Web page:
Powering progress on Sound Transit job sites
Sound Transit’s voter-approved multi-billion dollar investment in expanding the region’s transit system will bring job opportunities throughout Pierce, King and Snohomish counties. We are currently building more than 40 miles of new light rail track and 28 new stations, and need a skilled workforce to deliver these important projects.
Sound Transit partners with many local organizations that run construction job training programs to develop the workforce of the future, and make sure our job sites have the labor needed to expand the mass transit system over the next 25 years.
Interested? You do not need construction skills to get started; the professionals will teach you what you need to know. If you’ve been looking for the opportunity to join the construction trades, listen to these recent graduates:
For anyone looking to gain new skills or even a new career, these programs are a great place to start. Many of the construction training programs we invest in emphasize providing opportunities to women, native tribes, people of color and other diverse groups. Often, these programs provide support services, and help with job placement.
Building trades (also called crafts) include laborers, ironworkers, cement masons, carpenters, heavy equipment operators, pipe fitters, sheet metal workers, painters and many more. A career in the construction industry provides a stable, family-wage job with great benefits and opportunities for growth.
Pre-apprenticeships are hands-on training programs that help prepare people for entry and success in the building trades. These programs provide construction training and education, in addition to helping with driver’s licensing, transportation, child care, budgeting and more.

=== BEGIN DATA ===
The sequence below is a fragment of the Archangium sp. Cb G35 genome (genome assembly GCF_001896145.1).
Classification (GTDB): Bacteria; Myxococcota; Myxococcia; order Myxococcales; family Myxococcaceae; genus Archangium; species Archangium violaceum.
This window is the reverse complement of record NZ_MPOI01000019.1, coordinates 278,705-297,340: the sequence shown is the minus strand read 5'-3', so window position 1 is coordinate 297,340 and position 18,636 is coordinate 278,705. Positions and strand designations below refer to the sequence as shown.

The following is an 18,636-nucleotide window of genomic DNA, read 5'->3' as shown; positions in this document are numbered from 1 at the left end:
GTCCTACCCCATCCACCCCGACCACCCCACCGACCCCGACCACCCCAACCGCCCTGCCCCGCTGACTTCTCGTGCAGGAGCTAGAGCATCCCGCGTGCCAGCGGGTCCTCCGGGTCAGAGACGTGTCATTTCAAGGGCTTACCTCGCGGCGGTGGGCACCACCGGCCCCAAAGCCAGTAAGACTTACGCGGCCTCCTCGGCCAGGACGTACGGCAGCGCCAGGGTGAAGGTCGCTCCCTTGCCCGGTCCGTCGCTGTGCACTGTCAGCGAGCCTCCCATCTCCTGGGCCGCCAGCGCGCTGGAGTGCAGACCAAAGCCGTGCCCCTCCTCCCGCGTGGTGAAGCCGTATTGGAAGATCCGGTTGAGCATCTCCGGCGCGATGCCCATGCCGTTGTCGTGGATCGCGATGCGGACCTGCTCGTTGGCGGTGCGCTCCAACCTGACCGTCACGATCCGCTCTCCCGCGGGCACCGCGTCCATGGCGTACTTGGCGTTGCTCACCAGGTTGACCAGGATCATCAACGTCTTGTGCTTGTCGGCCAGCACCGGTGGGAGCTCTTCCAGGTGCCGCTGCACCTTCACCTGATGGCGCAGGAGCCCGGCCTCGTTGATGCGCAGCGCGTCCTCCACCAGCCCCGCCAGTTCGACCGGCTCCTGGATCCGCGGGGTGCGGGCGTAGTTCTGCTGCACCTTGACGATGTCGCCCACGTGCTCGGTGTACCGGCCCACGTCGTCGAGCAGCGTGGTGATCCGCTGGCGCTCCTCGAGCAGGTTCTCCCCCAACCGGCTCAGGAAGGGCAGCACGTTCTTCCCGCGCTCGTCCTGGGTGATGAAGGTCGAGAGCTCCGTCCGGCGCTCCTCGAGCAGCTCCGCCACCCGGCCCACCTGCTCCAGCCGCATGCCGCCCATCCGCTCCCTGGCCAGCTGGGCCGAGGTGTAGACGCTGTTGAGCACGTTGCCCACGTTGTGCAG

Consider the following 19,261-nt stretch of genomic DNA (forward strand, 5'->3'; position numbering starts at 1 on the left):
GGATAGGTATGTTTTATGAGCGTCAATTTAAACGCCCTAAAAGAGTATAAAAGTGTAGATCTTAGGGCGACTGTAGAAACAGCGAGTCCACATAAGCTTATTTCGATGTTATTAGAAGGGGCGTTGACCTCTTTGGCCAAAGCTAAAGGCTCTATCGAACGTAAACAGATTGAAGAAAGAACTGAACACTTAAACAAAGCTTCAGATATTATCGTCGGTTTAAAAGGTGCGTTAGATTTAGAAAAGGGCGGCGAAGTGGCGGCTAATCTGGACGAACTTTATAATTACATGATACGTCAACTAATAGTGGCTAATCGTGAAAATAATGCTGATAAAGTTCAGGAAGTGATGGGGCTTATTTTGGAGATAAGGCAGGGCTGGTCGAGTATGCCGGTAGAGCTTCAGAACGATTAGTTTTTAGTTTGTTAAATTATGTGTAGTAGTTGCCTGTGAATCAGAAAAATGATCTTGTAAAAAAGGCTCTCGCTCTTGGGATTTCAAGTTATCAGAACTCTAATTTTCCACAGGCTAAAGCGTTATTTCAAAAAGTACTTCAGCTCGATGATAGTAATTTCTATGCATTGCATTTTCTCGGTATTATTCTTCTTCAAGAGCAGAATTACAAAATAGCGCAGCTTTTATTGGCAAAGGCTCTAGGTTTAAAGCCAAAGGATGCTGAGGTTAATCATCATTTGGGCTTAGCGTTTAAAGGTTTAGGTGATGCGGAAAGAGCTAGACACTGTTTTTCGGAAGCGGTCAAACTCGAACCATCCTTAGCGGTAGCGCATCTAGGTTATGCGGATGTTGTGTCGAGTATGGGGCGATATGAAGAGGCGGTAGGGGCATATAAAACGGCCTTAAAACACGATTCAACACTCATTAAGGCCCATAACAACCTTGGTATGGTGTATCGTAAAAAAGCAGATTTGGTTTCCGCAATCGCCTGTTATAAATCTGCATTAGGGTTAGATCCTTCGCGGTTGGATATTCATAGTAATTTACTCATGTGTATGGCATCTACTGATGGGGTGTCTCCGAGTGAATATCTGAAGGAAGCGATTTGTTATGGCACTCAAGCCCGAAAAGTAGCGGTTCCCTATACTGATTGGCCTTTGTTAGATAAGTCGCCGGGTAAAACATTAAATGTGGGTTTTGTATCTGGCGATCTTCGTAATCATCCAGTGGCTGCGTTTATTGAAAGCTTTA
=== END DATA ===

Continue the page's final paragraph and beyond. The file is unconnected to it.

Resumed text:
If you show up and bring your best every day, they will help you get into a paid apprenticeship program. If you already have your high school diploma/GED, driver’s license and a proven work ethic, you can apply directly to an apprenticeship in the building trade of your choice.
Once you are in an apprenticeship training program, you are working on a construction site, learning your trade and getting paid. You earn while you learn.
It takes about four years for apprentices to become experienced journey-level workers. They reach journey level by learning from experienced workers on the job site and taking classes. Apprentices get regular pay raises along the way, plus benefits and a pension. You do not need a clean record, a college degree or past experience.
These training programs need residents of King, Pierce and Snohomish counties, veterans, women and people of color. A career in the building trades is important, fast-paced work that is physically and mentally challenging. At the end of each day, you will be very proud of what you have learned and what you have built. Most importantly, you will be able to support yourself and your family for a lifetime.
Transit boosts the economy
When most construction stopped during the Great Recession of 2008-2009, Sound Transit continued hiring tradespeople to build light rail. As the economy recovered, the new University of Washington, Capitol Hill and Angle Lake stations were among those most heavily used.
Fast forward to today — building light rail will directly employ thousands in the construction workforce, which in turn will support even more local retail and service jobs.
As COVID-19 recedes, new extensions connecting Bellevue, Redmond, Federal Way and Lynnwood will help deliver tens of thousands of daily riders back to work and school.
Apprentice success stories
Andrea graduated from the ANEW pre-apprenticeship program before joining Laborers’ Local 242.
Jamal Hoffman is a graduate of Tacoma Goodwill YouthBuild. Though that program isn’t running anymore, there are still plenty of opportunities for young people interested in the trades.
Trai Daniel is a graduate of the ANEW pre-apprenticeship program and an electrician with IBEW Local 46 and Kiewit (one of the contractors for Sound Transit’s East Link Extension).
Pre-apprentice Edekel Deglel said "I’m extremely happy that I’ve done this program. Now I’m looking for a better job, and I won’t settle for less."
Ali Crespo graduated from the TRAC pre-apprenticeship program, joined Local 528 as a cement mason and was hired by Kiewit.